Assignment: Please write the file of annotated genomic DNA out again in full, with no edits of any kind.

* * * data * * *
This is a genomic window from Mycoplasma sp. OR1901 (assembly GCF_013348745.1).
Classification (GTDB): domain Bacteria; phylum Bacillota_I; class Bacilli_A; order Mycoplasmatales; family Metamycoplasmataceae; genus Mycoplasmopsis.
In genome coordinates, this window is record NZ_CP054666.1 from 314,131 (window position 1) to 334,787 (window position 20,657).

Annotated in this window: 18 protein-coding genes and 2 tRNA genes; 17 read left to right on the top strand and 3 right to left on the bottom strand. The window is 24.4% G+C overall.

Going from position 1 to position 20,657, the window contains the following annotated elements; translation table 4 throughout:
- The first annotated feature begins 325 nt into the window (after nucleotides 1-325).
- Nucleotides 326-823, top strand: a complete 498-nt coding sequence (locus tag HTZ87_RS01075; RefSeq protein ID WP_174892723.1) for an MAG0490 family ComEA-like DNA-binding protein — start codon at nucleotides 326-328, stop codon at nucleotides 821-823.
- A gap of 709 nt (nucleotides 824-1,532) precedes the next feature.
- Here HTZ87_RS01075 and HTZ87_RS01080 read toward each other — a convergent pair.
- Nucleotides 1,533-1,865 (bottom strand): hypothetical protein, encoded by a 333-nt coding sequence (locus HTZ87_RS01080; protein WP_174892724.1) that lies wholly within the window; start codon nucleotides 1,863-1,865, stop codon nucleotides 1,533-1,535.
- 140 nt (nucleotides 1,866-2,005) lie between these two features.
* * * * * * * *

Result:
This is a genomic window from Mycoplasma sp. OR1901 (assembly GCF_013348745.1).
Classification (GTDB): domain Bacteria; phylum Bacillota_I; class Bacilli_A; order Mycoplasmatales; family Metamycoplasmataceae; genus Mycoplasmopsis.
In genome coordinates, this window is record NZ_CP054666.1 from 314,131 (window position 1) to 334,787 (window position 20,657).

Annotated in this window: 18 protein-coding genes and 2 tRNA genes; 17 read left to right on the top strand and 3 right to left on the bottom strand. The window is 24.4% G+C overall.

Going from position 1 to position 20,657, the window contains the following annotated elements; translation table 4 throughout:
- The first annotated feature begins 325 nt into the window (after nucleotides 1-325).
- Nucleotides 326-823, top strand: a complete 498-nt coding sequence (locus tag HTZ87_RS01075; RefSeq protein ID WP_174892723.1) for an MAG0490 family ComEA-like DNA-binding protein — start codon at nucleotides 326-328, stop codon at nucleotides 821-823.
- A gap of 709 nt (nucleotides 824-1,532) precedes the next feature.
- Here HTZ87_RS01075 and HTZ87_RS01080 read toward each other — a convergent pair.
- Nucleotides 1,533-1,865 (bottom strand): hypothetical protein, encoded by a 333-nt coding sequence (locus HTZ87_RS01080; protein WP_174892724.1) that lies wholly within the window; start codon nucleotides 1,863-1,865, stop codon nucleotides 1,533-1,535.
- 140 nt (nucleotides 1,866-2,005) lie between these two features.